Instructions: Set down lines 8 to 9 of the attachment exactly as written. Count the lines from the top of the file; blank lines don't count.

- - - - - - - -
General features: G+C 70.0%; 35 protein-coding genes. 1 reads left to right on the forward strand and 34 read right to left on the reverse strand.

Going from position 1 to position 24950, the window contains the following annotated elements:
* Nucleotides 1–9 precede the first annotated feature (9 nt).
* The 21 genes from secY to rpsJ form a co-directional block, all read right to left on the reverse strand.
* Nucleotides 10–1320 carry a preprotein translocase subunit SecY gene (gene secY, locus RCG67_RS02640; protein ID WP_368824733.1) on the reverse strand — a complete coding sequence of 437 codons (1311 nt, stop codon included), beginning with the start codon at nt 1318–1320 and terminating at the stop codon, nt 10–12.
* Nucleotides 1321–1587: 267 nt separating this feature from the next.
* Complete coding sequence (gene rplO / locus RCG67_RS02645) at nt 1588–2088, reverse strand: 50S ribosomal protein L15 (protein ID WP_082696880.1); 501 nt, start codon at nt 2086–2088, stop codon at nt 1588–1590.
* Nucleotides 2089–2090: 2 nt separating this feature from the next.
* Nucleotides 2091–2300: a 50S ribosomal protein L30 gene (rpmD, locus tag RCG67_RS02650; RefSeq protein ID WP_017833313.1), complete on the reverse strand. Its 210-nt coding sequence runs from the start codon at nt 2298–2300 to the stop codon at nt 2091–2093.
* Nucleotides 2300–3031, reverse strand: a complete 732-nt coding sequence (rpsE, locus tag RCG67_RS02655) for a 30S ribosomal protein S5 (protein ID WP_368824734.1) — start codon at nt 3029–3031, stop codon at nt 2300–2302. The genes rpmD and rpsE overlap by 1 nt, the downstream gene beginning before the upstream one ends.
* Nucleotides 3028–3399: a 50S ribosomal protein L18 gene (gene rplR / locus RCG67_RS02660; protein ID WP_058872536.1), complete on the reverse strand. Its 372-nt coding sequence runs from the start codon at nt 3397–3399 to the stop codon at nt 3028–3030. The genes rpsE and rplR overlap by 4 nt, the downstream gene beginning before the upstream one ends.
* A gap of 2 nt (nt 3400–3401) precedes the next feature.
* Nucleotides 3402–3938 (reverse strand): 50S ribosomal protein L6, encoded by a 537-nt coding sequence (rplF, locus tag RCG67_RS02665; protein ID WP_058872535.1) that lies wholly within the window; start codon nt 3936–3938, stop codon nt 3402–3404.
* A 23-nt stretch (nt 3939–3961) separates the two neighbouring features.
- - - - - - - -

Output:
* Nucleotides 2089–2090: 2 nt separating this feature from the next.
* Nucleotides 2091–2300: a 50S ribosomal protein L30 gene (rpmD, locus tag RCG67_RS02650; RefSeq protein ID WP_017833313.1), complete on the reverse strand. Its 210-nt coding sequence runs from the start codon at nt 2298–2300 to the stop codon at nt 2091–2093.